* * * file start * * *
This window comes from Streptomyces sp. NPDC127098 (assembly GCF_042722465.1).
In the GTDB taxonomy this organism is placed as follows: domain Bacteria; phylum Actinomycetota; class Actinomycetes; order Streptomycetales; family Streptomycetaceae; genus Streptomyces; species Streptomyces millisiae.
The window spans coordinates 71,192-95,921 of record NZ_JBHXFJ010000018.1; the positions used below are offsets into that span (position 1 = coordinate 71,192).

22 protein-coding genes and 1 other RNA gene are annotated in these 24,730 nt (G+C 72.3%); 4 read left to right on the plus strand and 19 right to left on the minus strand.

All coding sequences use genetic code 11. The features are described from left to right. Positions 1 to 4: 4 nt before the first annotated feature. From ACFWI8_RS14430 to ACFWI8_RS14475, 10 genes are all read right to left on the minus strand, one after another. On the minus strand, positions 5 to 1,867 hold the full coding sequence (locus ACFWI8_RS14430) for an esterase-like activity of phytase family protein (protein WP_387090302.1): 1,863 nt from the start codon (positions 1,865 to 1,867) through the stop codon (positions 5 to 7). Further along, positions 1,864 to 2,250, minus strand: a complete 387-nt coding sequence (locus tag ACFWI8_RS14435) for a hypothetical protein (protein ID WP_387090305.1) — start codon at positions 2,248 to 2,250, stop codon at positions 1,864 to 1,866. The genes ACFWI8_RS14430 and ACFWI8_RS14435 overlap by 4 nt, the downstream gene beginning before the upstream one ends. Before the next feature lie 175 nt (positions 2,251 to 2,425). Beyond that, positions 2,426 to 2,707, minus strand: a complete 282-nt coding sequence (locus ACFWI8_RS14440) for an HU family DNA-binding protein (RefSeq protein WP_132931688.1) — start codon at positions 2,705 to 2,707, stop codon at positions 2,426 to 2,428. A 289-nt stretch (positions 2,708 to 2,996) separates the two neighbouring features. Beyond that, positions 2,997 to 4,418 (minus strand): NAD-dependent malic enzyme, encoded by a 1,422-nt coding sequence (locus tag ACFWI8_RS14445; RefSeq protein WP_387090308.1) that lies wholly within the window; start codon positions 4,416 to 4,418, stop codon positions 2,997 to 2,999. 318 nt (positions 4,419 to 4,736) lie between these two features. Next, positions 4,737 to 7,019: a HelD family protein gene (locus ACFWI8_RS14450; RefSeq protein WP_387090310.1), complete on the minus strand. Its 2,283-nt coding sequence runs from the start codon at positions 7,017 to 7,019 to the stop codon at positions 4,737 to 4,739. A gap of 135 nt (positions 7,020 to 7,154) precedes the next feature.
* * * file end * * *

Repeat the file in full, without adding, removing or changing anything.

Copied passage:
This window comes from Streptomyces sp. NPDC127098 (assembly GCF_042722465.1).
In the GTDB taxonomy this organism is placed as follows: domain Bacteria; phylum Actinomycetota; class Actinomycetes; order Streptomycetales; family Streptomycetaceae; genus Streptomyces; species Streptomyces millisiae.
The window spans coordinates 71,192-95,921 of record NZ_JBHXFJ010000018.1; the positions used below are offsets into that span (position 1 = coordinate 71,192).

22 protein-coding genes and 1 other RNA gene are annotated in these 24,730 nt (G+C 72.3%); 4 read left to right on the plus strand and 19 right to left on the minus strand.

All coding sequences use genetic code 11. The features are described from left to right. Positions 1 to 4: 4 nt before the first annotated feature. From ACFWI8_RS14430 to ACFWI8_RS14475, 10 genes are all read right to left on the minus strand, one after another. On the minus strand, positions 5 to 1,867 hold the full coding sequence (locus ACFWI8_RS14430) for an esterase-like activity of phytase family protein (protein WP_387090302.1): 1,863 nt from the start codon (positions 1,865 to 1,867) through the stop codon (positions 5 to 7). Further along, positions 1,864 to 2,250, minus strand: a complete 387-nt coding sequence (locus tag ACFWI8_RS14435) for a hypothetical protein (protein ID WP_387090305.1) — start codon at positions 2,248 to 2,250, stop codon at positions 1,864 to 1,866. The genes ACFWI8_RS14430 and ACFWI8_RS14435 overlap by 4 nt, the downstream gene beginning before the upstream one ends. Before the next feature lie 175 nt (positions 2,251 to 2,425). Beyond that, positions 2,426 to 2,707, minus strand: a complete 282-nt coding sequence (locus ACFWI8_RS14440) for an HU family DNA-binding protein (RefSeq protein WP_132931688.1) — start codon at positions 2,705 to 2,707, stop codon at positions 2,426 to 2,428. A 289-nt stretch (positions 2,708 to 2,996) separates the two neighbouring features. Beyond that, positions 2,997 to 4,418 (minus strand): NAD-dependent malic enzyme, encoded by a 1,422-nt coding sequence (locus tag ACFWI8_RS14445; RefSeq protein WP_387090308.1) that lies wholly within the window; start codon positions 4,416 to 4,418, stop codon positions 2,997 to 2,999. 318 nt (positions 4,419 to 4,736) lie between these two features. Next, positions 4,737 to 7,019: a HelD family protein gene (locus ACFWI8_RS14450; RefSeq protein WP_387090310.1), complete on the minus strand. Its 2,283-nt coding sequence runs from the start codon at positions 7,017 to 7,019 to the stop codon at positions 4,737 to 4,739. A gap of 135 nt (positions 7,020 to 7,154) precedes the next feature.